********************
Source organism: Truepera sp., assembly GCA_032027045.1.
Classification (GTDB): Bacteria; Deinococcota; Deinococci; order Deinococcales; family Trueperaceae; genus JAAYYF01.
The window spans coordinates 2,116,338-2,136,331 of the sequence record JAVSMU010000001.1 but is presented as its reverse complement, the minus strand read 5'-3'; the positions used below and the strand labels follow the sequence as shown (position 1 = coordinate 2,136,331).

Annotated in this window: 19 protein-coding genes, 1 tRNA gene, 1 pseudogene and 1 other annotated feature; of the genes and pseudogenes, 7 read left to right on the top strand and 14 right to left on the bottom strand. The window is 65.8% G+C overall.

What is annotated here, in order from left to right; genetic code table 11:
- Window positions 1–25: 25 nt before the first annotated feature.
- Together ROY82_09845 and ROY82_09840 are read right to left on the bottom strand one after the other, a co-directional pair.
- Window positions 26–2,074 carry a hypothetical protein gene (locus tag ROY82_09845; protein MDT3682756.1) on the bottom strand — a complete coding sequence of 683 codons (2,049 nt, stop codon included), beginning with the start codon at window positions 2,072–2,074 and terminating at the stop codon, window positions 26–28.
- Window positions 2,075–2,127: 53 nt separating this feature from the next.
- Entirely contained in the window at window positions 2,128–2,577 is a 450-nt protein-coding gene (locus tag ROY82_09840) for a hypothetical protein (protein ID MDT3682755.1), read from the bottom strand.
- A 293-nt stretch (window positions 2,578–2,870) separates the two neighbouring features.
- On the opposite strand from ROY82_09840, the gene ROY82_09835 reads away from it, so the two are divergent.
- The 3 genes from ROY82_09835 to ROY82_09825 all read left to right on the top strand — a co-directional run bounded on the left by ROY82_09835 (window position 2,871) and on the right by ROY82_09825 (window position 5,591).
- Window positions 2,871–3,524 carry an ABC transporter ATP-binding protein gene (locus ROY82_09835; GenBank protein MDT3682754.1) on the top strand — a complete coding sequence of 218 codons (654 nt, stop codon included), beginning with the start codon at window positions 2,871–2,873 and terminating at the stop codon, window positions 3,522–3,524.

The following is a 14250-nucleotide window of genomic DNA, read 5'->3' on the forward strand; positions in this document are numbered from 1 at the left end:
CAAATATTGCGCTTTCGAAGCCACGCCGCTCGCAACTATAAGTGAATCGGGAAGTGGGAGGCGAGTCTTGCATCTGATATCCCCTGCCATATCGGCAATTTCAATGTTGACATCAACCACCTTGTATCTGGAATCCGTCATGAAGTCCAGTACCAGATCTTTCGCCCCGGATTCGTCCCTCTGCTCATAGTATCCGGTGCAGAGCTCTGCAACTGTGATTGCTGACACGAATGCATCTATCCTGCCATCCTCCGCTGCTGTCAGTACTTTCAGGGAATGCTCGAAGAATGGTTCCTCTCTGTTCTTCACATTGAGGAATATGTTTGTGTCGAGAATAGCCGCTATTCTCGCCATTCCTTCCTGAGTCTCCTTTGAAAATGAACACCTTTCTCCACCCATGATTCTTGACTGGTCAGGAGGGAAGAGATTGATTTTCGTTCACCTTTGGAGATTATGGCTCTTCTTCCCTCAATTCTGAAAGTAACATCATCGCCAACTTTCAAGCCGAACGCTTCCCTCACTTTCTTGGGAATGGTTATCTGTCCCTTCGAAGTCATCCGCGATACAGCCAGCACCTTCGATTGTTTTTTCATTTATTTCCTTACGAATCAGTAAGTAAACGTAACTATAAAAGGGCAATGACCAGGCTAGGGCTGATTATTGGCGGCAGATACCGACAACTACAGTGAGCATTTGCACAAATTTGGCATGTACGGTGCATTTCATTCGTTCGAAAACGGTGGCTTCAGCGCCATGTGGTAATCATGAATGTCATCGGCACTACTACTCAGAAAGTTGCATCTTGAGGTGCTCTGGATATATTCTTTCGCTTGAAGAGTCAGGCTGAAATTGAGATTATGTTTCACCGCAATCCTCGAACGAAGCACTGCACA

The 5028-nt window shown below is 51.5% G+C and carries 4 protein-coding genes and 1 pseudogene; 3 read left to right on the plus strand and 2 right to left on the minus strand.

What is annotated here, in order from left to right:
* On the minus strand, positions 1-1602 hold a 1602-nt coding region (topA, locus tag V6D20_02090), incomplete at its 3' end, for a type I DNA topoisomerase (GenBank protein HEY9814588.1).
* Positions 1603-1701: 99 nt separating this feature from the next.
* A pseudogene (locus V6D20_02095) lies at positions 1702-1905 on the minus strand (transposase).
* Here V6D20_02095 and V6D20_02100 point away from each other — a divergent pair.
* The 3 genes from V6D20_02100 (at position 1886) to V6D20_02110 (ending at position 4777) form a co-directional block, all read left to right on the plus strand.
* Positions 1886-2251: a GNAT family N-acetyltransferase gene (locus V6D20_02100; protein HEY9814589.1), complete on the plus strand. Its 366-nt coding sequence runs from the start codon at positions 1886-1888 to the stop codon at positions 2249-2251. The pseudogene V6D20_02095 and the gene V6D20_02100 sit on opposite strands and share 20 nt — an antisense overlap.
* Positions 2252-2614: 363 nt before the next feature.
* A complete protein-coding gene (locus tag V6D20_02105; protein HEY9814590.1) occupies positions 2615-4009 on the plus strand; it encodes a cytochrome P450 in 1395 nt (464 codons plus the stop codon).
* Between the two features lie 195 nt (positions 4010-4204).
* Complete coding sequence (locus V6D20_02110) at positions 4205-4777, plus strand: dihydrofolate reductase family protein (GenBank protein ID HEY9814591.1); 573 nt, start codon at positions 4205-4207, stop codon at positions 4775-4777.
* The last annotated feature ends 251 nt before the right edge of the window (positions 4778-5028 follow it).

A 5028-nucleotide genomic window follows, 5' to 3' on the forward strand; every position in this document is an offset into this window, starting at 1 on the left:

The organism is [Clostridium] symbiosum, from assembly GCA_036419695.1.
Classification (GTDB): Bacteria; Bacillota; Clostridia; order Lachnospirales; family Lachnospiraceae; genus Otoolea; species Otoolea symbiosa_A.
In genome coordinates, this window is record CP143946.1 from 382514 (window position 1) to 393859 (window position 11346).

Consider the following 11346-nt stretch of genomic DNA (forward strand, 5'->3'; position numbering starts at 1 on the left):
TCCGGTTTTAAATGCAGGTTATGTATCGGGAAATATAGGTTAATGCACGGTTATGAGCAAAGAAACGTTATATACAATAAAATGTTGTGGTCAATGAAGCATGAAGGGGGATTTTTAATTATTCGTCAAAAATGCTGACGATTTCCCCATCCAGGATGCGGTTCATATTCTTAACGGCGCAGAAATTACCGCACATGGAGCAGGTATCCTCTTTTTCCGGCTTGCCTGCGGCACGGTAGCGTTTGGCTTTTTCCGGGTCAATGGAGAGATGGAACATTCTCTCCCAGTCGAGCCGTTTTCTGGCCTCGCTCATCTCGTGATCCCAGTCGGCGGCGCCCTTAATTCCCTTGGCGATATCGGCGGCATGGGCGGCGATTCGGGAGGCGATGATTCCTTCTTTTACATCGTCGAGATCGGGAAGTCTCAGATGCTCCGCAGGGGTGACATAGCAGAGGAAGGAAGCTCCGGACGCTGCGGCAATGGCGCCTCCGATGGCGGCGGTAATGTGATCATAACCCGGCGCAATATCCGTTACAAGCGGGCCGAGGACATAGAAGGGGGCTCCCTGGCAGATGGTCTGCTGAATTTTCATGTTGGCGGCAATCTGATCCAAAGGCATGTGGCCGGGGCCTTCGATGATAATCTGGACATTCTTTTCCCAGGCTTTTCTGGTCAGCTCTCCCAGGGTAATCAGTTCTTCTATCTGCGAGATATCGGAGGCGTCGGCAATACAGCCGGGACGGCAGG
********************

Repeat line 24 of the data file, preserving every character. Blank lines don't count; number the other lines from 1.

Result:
* Positions 1886-2251: a GNAT family N-acetyltransferase gene (locus V6D20_02100; protein HEY9814589.1), complete on the plus strand. Its 366-nt coding sequence runs from the start codon at positions 1886-1888 to the stop codon at positions 2249-2251. The pseudogene V6D20_02095 and the gene V6D20_02100 sit on opposite strands and share 20 nt — an antisense overlap.